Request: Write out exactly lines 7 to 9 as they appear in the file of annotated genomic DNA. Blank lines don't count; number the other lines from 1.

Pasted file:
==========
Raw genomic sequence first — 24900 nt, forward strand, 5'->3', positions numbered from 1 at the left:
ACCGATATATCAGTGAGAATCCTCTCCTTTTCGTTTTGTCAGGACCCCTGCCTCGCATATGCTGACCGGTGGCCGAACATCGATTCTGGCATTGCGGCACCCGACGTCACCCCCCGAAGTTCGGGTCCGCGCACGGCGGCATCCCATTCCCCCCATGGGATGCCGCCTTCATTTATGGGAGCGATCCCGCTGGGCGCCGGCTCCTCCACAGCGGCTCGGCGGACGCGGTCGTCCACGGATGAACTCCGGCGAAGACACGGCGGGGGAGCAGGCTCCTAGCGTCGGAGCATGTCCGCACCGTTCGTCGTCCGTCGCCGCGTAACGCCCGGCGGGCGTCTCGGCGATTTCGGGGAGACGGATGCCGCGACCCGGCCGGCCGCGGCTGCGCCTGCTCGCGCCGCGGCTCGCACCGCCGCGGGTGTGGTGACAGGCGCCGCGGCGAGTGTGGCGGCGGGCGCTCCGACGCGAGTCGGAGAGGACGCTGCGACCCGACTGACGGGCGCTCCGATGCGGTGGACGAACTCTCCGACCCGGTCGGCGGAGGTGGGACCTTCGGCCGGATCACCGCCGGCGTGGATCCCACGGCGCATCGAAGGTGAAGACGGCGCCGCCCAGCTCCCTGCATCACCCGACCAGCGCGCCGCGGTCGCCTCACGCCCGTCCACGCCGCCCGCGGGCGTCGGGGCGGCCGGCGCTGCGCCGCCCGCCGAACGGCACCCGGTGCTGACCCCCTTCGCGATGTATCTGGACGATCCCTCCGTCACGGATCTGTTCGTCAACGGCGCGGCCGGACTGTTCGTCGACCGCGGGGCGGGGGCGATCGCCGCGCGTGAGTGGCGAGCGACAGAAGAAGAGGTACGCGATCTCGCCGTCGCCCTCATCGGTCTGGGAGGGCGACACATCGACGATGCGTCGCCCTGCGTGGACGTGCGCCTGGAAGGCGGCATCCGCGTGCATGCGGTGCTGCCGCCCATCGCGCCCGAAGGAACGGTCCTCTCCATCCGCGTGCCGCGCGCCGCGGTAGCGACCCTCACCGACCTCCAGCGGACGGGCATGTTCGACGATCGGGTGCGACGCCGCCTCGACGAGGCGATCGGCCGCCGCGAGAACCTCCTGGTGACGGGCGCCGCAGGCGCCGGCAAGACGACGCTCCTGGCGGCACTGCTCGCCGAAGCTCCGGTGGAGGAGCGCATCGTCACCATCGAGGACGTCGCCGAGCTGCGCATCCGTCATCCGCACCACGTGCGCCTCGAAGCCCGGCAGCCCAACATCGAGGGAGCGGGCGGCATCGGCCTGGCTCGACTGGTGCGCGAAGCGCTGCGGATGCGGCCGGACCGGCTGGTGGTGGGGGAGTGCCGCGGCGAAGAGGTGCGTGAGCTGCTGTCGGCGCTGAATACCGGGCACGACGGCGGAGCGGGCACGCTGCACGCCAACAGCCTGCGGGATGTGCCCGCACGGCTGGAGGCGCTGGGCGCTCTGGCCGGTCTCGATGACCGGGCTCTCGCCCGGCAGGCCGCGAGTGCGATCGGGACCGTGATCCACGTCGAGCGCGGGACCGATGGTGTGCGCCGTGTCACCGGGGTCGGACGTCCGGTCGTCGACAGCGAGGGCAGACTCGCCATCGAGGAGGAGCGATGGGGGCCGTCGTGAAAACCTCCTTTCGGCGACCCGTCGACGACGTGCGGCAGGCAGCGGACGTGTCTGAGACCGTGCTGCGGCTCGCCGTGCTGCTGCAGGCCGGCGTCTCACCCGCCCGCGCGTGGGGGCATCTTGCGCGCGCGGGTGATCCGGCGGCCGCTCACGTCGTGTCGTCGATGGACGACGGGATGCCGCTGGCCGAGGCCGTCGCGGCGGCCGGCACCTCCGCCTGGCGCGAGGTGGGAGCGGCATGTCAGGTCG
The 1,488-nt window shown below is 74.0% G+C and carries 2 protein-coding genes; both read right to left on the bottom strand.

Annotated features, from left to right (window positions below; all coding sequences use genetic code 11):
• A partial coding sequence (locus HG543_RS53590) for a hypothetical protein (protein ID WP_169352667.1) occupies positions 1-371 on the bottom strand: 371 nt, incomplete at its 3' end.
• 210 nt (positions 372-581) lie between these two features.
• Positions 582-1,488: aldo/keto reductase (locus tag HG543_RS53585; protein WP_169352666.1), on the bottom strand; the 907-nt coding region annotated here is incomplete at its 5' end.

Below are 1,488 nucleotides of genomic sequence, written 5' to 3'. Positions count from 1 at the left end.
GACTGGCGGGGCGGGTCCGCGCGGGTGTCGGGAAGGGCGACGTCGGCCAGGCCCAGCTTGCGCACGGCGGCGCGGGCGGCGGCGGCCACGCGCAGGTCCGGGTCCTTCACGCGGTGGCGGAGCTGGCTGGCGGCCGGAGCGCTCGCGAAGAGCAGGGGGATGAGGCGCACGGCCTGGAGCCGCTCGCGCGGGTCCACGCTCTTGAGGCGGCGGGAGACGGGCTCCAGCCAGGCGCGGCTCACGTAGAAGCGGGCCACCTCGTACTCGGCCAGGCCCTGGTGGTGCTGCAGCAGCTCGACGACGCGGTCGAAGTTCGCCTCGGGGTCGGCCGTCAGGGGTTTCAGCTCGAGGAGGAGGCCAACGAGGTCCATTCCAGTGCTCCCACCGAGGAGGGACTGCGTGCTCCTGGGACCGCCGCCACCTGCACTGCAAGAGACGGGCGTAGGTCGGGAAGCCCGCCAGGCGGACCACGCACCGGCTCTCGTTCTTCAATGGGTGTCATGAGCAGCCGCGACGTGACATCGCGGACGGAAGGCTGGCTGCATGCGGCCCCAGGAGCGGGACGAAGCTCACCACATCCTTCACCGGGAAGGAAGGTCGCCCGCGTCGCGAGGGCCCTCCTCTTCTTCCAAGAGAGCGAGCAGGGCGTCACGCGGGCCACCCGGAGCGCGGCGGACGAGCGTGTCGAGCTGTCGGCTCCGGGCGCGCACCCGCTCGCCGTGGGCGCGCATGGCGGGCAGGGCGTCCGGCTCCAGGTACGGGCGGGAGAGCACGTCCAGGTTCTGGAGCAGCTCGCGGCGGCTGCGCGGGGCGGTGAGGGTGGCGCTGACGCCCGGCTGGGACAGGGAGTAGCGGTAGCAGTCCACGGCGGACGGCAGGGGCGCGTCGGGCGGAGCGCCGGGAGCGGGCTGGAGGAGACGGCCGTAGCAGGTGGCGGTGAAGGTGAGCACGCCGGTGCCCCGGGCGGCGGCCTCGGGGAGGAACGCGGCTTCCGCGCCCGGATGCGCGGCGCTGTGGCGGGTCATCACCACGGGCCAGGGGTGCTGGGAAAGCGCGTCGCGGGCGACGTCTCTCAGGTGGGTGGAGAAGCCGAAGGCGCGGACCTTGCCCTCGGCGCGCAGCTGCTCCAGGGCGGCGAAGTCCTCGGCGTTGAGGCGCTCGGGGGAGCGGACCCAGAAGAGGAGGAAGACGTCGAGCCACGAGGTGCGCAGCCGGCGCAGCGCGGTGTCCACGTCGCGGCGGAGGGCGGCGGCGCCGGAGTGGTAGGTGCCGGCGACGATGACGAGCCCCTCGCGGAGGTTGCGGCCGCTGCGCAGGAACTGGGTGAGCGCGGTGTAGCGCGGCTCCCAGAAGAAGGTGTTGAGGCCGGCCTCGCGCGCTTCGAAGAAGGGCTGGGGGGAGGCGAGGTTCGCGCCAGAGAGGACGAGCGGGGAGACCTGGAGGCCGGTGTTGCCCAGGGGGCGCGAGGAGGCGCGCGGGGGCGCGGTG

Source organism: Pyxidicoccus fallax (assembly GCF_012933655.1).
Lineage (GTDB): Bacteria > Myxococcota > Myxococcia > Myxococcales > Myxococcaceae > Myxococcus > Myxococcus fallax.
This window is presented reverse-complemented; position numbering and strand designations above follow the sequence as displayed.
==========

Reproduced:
• Positions 582-1,488: aldo/keto reductase (locus tag HG543_RS53585; protein WP_169352666.1), on the bottom strand; the 907-nt coding region annotated here is incomplete at its 5' end.

Below are 1,488 nucleotides of genomic sequence, written 5' to 3'. Positions count from 1 at the left end.
GACTGGCGGGGCGGGTCCGCGCGGGTGTCGGGAAGGGCGACGTCGGCCAGGCCCAGCTTGCGCACGGCGGCGCGGGCGGCGGCGGCCACGCGCAGGTCCGGGTCCTTCACGCGGTGGCGGAGCTGGCTGGCGGCCGGAGCGCTCGCGAAGAGCAGGGGGATGAGGCGCACGGCCTGGAGCCGCTCGCGCGGGTCCACGCTCTTGAGGCGGCGGGAGACGGGCTCCAGCCAGGCGCGGCTCACGTAGAAGCGGGCCACCTCGTACTCGGCCAGGCCCTGGTGGTGCTGCAGCAGCTCGACGACGCGGTCGAAGTTCGCCTCGGGGTCGGCCGTCAGGGGTTTCAGCTCGAGGAGGAGGCCAACGAGGTCCATTCCAGTGCTCCCACCGAGGAGGGACTGCGTGCTCCTGGGACCGCCGCCACCTGCACTGCAAGAGACGGGCGTAGGTCGGGAAGCCCGCCAGGCGGACCACGCACCGGCTCTCGTTCTTCAATGGGTGTCATGAGCAGCCGCGACGTGACATCGCGGACGGAAGGCTGGCTGCATGCGGCCCCAGGAGCGGGACGAAGCTCACCACATCCTTCACCGGGAAGGAAGGTCGCCCGCGTCGCGAGGGCCCTCCTCTTCTTCCAAGAGAGCGAGCAGGGCGTCACGCGGGCCACCCGGAGCGCGGCGGACGAGCGTGTCGAGCTGTCGGCTCCGGGCGCGCACCCGCTCGCCGTGGGCGCGCATGGCGGGCAGGGCGTCCGGCTCCAGGTACGGGCGGGAGAGCACGTCCAGGTTCTGGAGCAGCTCGCGGCGGCTGCGCGGGGCGGTGAGGGTGGCGCTGACGCCCGGCTGGGACAGGGAGTAGCGGTAGCAGTCCACGGCGGACGGCAGGGGCGCGTCGGGCGGAGCGCCGGGAGCGGGCTGGAGGAGACGGCCGTAGCAGGTGGCGGTGAAGGTGAGCACGCCGGTGCCCCGGGCGGCGGCCTCGGGGAGGAACGCGGCTTCCGCGCCCGGATGCGCGGCGCTGTGGCGGGTCATCACCACGGGCCAGGGGTGCTGGGAAAGCGCGTCGCGGGCGACGTCTCTCAGGTGGGTGGAGAAGCCGAAGGCGCGGACCTTGCCCTCGGCGCGCAGCTGCTCCAGGGCGGCGAAGTCCTCGGCGTTGAGGCGCTCGGGGGAGCGGACCCAGAAGAGGAGGAAGACGTCGAGCCACGAGGTGCGCAGCCGGCGCAGCGCGGTGTCCACGTCGCGGCGGAGGGCGGCGGCGCCGGAGTGGTAGGTGCCGGCGACGATGACGAGCCCCTCGCGGAGGTTGCGGCCGCTGCGCAGGAACTGGGTGAGCGCGGTGTAGCGCGGCTCCCAGAAGAAGGTGTTGAGGCCGGCCTCGCGCGCTTCGAAGAAGGGCTGGGGGGAGGCGAGGTTCGCGCCAGAGAGGACGAGCGGGGAGACCTGGAGGCCGGTGTTGCCCAGGGGGCGCGAGGAGGCGCGCGGGGGCGCGGTG